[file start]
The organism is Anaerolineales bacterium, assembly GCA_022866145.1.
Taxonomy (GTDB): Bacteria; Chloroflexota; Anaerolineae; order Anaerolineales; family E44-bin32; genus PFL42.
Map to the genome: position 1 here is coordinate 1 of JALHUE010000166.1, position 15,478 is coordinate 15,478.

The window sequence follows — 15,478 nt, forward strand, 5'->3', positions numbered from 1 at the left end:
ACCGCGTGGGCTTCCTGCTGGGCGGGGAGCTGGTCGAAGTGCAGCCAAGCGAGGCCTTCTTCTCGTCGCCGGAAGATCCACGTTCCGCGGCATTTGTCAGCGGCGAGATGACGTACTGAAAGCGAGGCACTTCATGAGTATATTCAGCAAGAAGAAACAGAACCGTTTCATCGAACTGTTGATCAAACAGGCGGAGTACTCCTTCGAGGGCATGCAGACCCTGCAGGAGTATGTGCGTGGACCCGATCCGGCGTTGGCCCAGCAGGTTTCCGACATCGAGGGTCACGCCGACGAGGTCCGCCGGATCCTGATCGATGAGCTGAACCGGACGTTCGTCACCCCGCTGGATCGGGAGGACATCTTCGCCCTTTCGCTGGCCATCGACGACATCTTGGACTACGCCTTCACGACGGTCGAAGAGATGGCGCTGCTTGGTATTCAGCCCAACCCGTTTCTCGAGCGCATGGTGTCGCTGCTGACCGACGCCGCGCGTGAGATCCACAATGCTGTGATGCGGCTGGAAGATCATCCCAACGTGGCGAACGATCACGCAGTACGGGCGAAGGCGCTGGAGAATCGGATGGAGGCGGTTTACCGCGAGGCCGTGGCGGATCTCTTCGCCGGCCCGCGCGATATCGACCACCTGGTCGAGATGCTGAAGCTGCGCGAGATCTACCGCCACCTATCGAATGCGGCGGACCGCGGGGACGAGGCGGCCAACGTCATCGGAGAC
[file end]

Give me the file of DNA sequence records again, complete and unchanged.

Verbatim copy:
The organism is Anaerolineales bacterium, assembly GCA_022866145.1.
Taxonomy (GTDB): Bacteria; Chloroflexota; Anaerolineae; order Anaerolineales; family E44-bin32; genus PFL42.
Map to the genome: position 1 here is coordinate 1 of JALHUE010000166.1, position 15,478 is coordinate 15,478.

The window sequence follows — 15,478 nt, forward strand, 5'->3', positions numbered from 1 at the left end:
ACCGCGTGGGCTTCCTGCTGGGCGGGGAGCTGGTCGAAGTGCAGCCAAGCGAGGCCTTCTTCTCGTCGCCGGAAGATCCACGTTCCGCGGCATTTGTCAGCGGCGAGATGACGTACTGAAAGCGAGGCACTTCATGAGTATATTCAGCAAGAAGAAACAGAACCGTTTCATCGAACTGTTGATCAAACAGGCGGAGTACTCCTTCGAGGGCATGCAGACCCTGCAGGAGTATGTGCGTGGACCCGATCCGGCGTTGGCCCAGCAGGTTTCCGACATCGAGGGTCACGCCGACGAGGTCCGCCGGATCCTGATCGATGAGCTGAACCGGACGTTCGTCACCCCGCTGGATCGGGAGGACATCTTCGCCCTTTCGCTGGCCATCGACGACATCTTGGACTACGCCTTCACGACGGTCGAAGAGATGGCGCTGCTTGGTATTCAGCCCAACCCGTTTCTCGAGCGCATGGTGTCGCTGCTGACCGACGCCGCGCGTGAGATCCACAATGCTGTGATGCGGCTGGAAGATCATCCCAACGTGGCGAACGATCACGCAGTACGGGCGAAGGCGCTGGAGAATCGGATGGAGGCGGTTTACCGCGAGGCCGTGGCGGATCTCTTCGCCGGCCCGCGCGATATCGACCACCTGGTCGAGATGCTGAAGCTGCGCGAGATCTACCGCCACCTATCGAATGCGGCGGACCGCGGGGACGAGGCGGCCAACGTCATCGGAGAC